Robert V. Morris is an Iowa native, the grandson and son of two decorated army officers. He founded the Fort Des Moines Memorial Park and the WWII Iowa Tuskegee Airmen Memorial at the Des Moines International Airport. His documentary Tradition and Valor was broadcast on Iowa Public Television. He is a graduate of the University of Iowa, has taught journalism at Iowa State University and is a past-president of the NAACP Iowa-Nebraska Conference. His new book, Black Faces of War, honors the men and women of color who have served in the American army

Debbie Macomber, Tuesday, May 10
7:00 PM, Hoyt Sherman Place Theater
A Turn in the Road

With more than 130 million copies of her books in print, Debbie Macomber is one of the world’s most popular authors. A number 1 New York Times bestselling author, she is best known for her ability to create compelling characters and bring their stories to life in her books. Drawing on her own experiences and observations, Debbie writes heartwarming tales about small-town life, home and family, enduring friendships and women who knit and every book features her delightful sense of humor.

Conor Grennan, Tuesday, June 7
7:00 PM, Hoyt Sherman Place Theater
Little Princes

Conor Grennan, author of the memoir Little Princes: One Man's Promise to Bring Home the Lost Children of Nepal, founded Next Generation Nepal, an organization dedicated to reconnecting trafficked children with their families and combating the root causes of child trafficking in rural villages in Nepal. He was based in the capital of Kathmandu, where he was the Executive Director of Next Generation Nepal, until September 2007. Conor now serves on the Board of Next Generation Nepal, together with his wife, Liz.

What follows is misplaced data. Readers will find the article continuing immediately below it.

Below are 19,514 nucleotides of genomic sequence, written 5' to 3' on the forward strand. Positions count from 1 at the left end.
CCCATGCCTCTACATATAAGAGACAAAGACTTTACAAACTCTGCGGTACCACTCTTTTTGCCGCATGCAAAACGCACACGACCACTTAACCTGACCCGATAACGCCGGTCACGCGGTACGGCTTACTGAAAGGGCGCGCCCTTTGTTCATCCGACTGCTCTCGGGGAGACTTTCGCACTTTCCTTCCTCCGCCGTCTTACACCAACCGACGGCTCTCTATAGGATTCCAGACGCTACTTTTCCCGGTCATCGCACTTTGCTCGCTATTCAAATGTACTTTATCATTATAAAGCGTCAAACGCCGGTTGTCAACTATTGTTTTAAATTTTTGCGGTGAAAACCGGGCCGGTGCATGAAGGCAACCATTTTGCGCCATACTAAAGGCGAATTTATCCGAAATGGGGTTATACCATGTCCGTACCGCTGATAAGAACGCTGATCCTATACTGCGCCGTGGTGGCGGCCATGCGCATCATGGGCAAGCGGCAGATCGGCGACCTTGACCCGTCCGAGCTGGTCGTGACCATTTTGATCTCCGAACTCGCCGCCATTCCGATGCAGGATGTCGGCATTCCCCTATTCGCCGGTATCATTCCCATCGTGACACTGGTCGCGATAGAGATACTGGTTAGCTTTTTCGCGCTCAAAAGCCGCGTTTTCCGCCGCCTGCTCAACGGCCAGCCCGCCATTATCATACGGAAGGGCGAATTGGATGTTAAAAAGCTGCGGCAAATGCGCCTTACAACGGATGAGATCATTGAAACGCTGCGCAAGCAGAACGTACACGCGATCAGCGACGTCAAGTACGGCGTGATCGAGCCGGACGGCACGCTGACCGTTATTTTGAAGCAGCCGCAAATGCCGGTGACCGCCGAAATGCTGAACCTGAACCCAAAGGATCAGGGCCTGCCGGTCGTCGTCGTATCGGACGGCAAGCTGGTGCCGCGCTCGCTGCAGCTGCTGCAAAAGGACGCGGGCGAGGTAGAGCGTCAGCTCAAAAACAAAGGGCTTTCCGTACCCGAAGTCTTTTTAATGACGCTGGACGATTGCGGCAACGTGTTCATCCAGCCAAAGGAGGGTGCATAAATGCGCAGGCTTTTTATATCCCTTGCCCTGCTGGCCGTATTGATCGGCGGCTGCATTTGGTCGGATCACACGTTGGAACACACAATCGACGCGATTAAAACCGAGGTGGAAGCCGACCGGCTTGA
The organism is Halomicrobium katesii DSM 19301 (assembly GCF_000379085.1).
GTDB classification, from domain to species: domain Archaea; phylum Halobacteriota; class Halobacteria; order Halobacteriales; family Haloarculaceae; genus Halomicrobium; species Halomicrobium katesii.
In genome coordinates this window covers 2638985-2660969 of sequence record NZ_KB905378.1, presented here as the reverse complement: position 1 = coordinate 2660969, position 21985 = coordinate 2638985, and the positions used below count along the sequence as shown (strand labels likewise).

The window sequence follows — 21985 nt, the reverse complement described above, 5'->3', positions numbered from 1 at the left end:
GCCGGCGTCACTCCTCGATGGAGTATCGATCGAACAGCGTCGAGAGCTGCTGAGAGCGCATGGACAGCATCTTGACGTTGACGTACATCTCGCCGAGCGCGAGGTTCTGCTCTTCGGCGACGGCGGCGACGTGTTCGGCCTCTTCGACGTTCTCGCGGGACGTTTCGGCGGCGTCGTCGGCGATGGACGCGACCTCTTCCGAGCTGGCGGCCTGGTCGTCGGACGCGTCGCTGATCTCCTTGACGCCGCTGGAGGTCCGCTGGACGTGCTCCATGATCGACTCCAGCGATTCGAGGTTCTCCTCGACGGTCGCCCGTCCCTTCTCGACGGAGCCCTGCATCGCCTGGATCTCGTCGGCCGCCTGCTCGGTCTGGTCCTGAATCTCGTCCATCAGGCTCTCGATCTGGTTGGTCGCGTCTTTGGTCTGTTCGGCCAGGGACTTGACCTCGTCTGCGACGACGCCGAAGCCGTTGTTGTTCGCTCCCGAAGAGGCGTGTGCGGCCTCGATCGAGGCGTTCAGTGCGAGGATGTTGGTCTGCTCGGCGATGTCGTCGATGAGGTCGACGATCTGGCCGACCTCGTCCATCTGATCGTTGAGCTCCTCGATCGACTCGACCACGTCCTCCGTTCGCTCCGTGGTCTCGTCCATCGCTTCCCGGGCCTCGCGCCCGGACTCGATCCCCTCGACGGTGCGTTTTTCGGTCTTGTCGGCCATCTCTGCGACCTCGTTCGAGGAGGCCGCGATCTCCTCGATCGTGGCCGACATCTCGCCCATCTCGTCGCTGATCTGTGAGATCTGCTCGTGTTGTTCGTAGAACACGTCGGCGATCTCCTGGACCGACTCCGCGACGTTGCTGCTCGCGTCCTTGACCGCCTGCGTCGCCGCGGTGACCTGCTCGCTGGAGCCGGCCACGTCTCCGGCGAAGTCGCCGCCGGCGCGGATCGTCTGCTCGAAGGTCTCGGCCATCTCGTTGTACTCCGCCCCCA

Dr. Benjamin Beck, Dr. Robert Shumaker, & Dr. Kristina R. Walkup, Wednesday, June 14
7:00 PM, Central Library
Animal Tool Behavior: The Use and Manufacture of Tools by Animals

When published in 1980, Dr. Benjamin B. Beck's, Animal Tool Behavior, was the first volume to capture and analyze the use of tools by animals. Beck showed that animals - from insects to primates - employed different types of tools to solve numerous problems. In a revised and updated edition of the landmark publication, Robert Shumaker and Kristina Walkup join Beck to reveal the current state of knowledge regarding animal tool behavior.

Dr. Beck is the director of conservation at Great Ape Trust. Dr. Shumaker is the vice president of life sciences at the Indianapolis Zoo, the author of Orangutans, and coauthor, with Dr. Beck, of Primates in Question. Dr. Walkup is an adjunct assistant professor at Drake University.

John Shors, Monday, September 12
7:00 PM, Hoyt Sherman Place Theater
Cross Currents (coming in September)

Native Iowan John Shors returns with his fifth novel about a trio of Americans and a local family on an island in Thailand whose personal dramas play out against the tsunami of 2004. John’s first four novels, Beneath a Marble Sky, Beside a Burning Sea, Dragon House, and The Wishing Trees, have won multiple awards, and have been translated into twenty-five languages. He has spent much of his life abroad, traveling in Asia, the South Pacific, Europe, Africa, and North America.

The AViD Author Series is made possible with funding from the Des Moines Public Library Foundation with generous support from Humanities Iowa, Douglas and Deborah West, Iowa History Center at Simpson College, Iowa Council for International Understanding, Jim and Roxanne Conlin, Drake University, John and Patsy Shors, Hoyt Sherman Place Theater, Forest Avenue Library Brick Fund, Meredith Corporation, and the Friends of the East Side Library.

For updates and information about all of the AViD 2011 events, visit the library’s web site.

No comments: